Unfortunately, there always seems to be a rise in scams in times of tragedy, and when people are most in need of money.
As Consuming Interests and others have taken note of, the FBI is warning people about fake charity scams, which are always out there, but which have surfaced in large numbers trying to take advantage of the outpouring of support after the devastating Haiti earthquake. Among the common sense due diligence you should take before giving to a charity:
Make contributions directly to known organizations rather than relying on others to make the donation on your behalf to ensure contributions are received and used for intended purposes.
Be skeptical of individuals representing themselves as surviving victims or officials asking for donations via e-mail or social networking sites.
SmartMoney offers a how-to for smart, sensible giving to help the victims in Haiti. The tips include:
Don’t offer your cash to the first telemarketer or to people tabling for donations on the street. Even a legitimate but newly formed group isn’t a great choice. Though the group may have good intentions, it is unlikely to have the connections and processes that established charities do to get your money where it is most needed.
And watch out for phishing scams:
If you’re donating online, be thorough. Once you’ve decided to give to, say, the Red Cross, link to the site directly from that of a charity evaluator to make sure you have the right site. Look-alike phishing sites aiming to steal your financial information are another common post-disaster scam.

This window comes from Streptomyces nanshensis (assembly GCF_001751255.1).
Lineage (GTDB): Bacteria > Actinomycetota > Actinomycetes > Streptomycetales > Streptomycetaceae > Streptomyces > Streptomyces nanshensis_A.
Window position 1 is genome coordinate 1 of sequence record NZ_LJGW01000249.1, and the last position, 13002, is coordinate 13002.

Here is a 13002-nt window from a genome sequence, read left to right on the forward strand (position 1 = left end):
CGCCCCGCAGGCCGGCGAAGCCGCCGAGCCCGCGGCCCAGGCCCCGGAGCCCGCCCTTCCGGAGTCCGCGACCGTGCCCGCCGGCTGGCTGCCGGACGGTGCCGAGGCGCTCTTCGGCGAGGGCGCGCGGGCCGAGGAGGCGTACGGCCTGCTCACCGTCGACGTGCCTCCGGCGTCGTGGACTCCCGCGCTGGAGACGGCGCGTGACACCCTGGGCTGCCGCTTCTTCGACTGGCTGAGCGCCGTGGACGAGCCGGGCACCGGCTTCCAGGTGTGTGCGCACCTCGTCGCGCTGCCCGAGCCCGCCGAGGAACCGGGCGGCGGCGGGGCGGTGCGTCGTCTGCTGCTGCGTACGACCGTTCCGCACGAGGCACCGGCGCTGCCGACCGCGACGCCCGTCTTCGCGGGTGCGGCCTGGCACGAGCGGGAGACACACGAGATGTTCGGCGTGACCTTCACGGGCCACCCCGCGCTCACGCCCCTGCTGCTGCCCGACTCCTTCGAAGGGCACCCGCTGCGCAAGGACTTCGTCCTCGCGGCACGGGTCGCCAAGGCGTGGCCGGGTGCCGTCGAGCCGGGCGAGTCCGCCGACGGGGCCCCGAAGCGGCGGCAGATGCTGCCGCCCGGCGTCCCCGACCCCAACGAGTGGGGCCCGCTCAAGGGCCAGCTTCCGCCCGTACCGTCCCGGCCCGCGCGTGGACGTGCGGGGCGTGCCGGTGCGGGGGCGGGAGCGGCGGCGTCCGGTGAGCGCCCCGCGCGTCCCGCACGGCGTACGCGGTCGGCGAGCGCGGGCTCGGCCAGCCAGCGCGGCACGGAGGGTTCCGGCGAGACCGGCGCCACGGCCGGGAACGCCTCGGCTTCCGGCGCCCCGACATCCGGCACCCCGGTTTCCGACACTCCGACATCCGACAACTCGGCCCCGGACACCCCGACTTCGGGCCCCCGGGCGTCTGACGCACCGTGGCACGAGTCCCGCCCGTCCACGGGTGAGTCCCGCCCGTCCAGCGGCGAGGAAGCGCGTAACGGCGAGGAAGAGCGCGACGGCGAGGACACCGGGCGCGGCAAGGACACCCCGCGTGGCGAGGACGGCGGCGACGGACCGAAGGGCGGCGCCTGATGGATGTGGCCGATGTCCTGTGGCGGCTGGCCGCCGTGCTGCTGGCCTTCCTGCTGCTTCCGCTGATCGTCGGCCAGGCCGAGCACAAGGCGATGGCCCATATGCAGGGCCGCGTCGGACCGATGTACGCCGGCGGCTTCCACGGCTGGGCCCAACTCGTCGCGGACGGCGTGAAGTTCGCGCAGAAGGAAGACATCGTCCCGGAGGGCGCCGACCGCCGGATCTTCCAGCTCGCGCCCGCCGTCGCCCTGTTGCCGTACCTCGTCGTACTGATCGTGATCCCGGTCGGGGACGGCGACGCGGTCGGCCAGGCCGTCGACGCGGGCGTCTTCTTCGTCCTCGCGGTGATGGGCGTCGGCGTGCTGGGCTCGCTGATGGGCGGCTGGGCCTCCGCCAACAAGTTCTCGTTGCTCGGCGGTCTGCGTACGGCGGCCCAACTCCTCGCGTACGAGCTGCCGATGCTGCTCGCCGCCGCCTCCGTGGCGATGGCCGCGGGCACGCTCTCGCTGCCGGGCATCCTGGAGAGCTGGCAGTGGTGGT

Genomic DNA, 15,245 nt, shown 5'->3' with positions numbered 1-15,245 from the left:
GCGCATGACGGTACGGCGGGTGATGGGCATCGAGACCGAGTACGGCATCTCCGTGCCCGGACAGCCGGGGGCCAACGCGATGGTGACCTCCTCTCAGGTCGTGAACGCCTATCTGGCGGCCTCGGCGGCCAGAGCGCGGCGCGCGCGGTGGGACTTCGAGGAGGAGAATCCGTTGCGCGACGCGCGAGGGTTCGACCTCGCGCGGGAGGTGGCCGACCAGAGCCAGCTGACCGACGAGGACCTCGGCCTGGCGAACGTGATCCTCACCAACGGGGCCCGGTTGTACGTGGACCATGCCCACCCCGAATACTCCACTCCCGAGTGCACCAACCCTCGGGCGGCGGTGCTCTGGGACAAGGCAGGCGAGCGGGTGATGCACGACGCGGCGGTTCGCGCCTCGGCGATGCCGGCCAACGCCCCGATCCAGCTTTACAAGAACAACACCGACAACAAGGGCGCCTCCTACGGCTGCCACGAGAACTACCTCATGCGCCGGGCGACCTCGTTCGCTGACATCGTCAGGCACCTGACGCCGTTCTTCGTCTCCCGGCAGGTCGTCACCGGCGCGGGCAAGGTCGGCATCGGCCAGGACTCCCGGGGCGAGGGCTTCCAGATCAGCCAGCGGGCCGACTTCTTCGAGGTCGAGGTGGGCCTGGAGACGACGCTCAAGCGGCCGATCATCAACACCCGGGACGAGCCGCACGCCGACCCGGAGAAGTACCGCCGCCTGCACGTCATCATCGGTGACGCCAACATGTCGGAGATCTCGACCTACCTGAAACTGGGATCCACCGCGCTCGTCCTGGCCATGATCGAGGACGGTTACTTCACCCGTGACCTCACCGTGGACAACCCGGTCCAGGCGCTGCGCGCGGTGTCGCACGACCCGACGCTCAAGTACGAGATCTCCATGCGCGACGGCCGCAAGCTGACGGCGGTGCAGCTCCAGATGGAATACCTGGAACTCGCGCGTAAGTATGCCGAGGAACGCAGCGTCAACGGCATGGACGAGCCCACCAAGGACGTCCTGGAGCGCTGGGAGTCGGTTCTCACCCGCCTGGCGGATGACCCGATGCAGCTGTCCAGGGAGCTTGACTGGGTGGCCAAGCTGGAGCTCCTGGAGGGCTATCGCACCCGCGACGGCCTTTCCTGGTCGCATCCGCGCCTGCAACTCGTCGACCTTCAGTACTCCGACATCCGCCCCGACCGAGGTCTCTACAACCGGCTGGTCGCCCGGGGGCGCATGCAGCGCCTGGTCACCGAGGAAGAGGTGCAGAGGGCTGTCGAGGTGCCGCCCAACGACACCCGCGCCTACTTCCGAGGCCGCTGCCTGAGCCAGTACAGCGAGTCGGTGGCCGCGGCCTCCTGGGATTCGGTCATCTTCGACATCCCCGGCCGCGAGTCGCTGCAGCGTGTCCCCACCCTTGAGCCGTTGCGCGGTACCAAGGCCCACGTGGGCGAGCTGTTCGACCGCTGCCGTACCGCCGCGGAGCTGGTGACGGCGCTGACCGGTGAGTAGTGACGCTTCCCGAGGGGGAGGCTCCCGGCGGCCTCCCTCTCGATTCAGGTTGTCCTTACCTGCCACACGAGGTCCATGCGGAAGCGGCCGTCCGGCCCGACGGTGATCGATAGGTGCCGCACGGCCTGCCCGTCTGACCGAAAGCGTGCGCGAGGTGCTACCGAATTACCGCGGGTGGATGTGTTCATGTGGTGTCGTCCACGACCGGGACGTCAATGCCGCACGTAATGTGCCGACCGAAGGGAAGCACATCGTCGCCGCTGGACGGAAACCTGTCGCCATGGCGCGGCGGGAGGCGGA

Meanwhile, the LA Times’ David Lazarus reports on a lottery scam featuring some especially bumbling scammers. Joy Shefter received a phone call from a “Bank of America employee” who said her husband had won a Publishers Clearing House jackpot of $2.5 million. And then …
“It couldn’t have been more than four minutes later that I got another call,” Shefter said. “This time it was a man who said he worked for Wachovia bank, and that he also had a check from Publishers Clearing House for $2.5 million.”
She replied that she’d just received a similar call from BofA. The man quickly hung up.
You can’t always expect scammers to be this obvious. Fake lottery and sweepstake scams are common via phone and e-mail, and they’re often a lot more convincing than the scammers who couldn’t get their story straight here.
Consumer Reports says that ATM fraud, or “skimming,” is on the rise. In a skimming scam, an ATM machine that’s been tampered with can help thieves steal PINs and account data from your bank card’s magnetic strip. How can you protect yourself? Sometimes, you can’t. But:
“Crooks prefer tampering with unattended machines, so you can reduce your risk by avoiding ATMs in public locations like airports, kiosks or convenience stores and sticking with machines that are monitored by video cameras in bank lobbies,” says Avivah Litan, a senior analyst at Gartner Research specializing in fraud detection and prevention.
you at least can limit the potential damage by checking your accounts online regularly to spot any unauthorized transactions and report them as quickly as possible.